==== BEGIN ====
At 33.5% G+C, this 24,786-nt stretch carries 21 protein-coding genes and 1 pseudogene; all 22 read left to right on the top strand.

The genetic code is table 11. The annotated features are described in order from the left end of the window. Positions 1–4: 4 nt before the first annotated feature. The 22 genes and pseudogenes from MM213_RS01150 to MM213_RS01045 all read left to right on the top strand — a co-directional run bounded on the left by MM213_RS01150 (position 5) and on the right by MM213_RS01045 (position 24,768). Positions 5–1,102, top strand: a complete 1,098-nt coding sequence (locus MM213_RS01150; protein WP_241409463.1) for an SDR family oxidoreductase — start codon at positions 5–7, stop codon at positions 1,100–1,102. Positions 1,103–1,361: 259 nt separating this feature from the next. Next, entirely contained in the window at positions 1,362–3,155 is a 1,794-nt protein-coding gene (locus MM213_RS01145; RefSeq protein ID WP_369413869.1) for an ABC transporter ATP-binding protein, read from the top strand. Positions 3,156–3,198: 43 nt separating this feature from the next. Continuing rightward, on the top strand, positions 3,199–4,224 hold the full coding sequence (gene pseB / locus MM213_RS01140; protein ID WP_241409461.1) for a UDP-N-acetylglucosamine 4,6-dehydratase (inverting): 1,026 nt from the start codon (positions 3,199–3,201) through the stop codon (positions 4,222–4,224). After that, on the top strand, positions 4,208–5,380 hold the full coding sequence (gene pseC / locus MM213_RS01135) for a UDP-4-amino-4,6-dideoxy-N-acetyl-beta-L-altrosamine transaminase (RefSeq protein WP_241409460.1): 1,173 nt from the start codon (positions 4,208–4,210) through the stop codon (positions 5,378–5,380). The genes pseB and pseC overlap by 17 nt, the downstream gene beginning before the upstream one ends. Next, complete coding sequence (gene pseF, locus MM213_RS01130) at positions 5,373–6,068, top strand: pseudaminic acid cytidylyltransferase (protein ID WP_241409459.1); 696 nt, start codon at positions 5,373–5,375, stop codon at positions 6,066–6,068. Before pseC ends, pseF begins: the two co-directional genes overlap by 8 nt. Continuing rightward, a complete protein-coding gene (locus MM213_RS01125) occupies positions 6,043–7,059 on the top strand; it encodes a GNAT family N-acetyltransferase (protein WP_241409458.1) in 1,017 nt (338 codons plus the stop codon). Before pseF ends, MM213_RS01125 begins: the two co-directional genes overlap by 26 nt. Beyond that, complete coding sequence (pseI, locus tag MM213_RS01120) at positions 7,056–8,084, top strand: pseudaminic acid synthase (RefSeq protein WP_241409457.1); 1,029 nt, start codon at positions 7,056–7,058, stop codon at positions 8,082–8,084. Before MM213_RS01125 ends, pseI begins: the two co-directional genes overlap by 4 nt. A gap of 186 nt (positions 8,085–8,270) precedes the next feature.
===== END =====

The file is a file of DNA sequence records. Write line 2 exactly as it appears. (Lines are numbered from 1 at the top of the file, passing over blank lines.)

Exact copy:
The genetic code is table 11. The annotated features are described in order from the left end of the window. Positions 1–4: 4 nt before the first annotated feature. The 22 genes and pseudogenes from MM213_RS01150 to MM213_RS01045 all read left to right on the top strand — a co-directional run bounded on the left by MM213_RS01150 (position 5) and on the right by MM213_RS01045 (position 24,768). Positions 5–1,102, top strand: a complete 1,098-nt coding sequence (locus MM213_RS01150; protein WP_241409463.1) for an SDR family oxidoreductase — start codon at positions 5–7, stop codon at positions 1,100–1,102. Positions 1,103–1,361: 259 nt separating this feature from the next. Next, entirely contained in the window at positions 1,362–3,155 is a 1,794-nt protein-coding gene (locus MM213_RS01145; RefSeq protein ID WP_369413869.1) for an ABC transporter ATP-binding protein, read from the top strand. Positions 3,156–3,198: 43 nt separating this feature from the next. Continuing rightward, on the top strand, positions 3,199–4,224 hold the full coding sequence (gene pseB / locus MM213_RS01140; protein ID WP_241409461.1) for a UDP-N-acetylglucosamine 4,6-dehydratase (inverting): 1,026 nt from the start codon (positions 3,199–3,201) through the stop codon (positions 4,222–4,224). After that, on the top strand, positions 4,208–5,380 hold the full coding sequence (gene pseC / locus MM213_RS01135) for a UDP-4-amino-4,6-dideoxy-N-acetyl-beta-L-altrosamine transaminase (RefSeq protein WP_241409460.1): 1,173 nt from the start codon (positions 4,208–4,210) through the stop codon (positions 5,378–5,380). The genes pseB and pseC overlap by 17 nt, the downstream gene beginning before the upstream one ends. Next, complete coding sequence (gene pseF, locus MM213_RS01130) at positions 5,373–6,068, top strand: pseudaminic acid cytidylyltransferase (protein ID WP_241409459.1); 696 nt, start codon at positions 5,373–5,375, stop codon at positions 6,066–6,068. Before pseC ends, pseF begins: the two co-directional genes overlap by 8 nt. Continuing rightward, a complete protein-coding gene (locus MM213_RS01125) occupies positions 6,043–7,059 on the top strand; it encodes a GNAT family N-acetyltransferase (protein WP_241409458.1) in 1,017 nt (338 codons plus the stop codon). Before pseF ends, MM213_RS01125 begins: the two co-directional genes overlap by 26 nt. Beyond that, complete coding sequence (pseI, locus tag MM213_RS01120) at positions 7,056–8,084, top strand: pseudaminic acid synthase (RefSeq protein WP_241409457.1); 1,029 nt, start codon at positions 7,056–7,058, stop codon at positions 8,082–8,084. Before MM213_RS01125 ends, pseI begins: the two co-directional genes overlap by 4 nt. A gap of 186 nt (positions 8,085–8,270) precedes the next feature.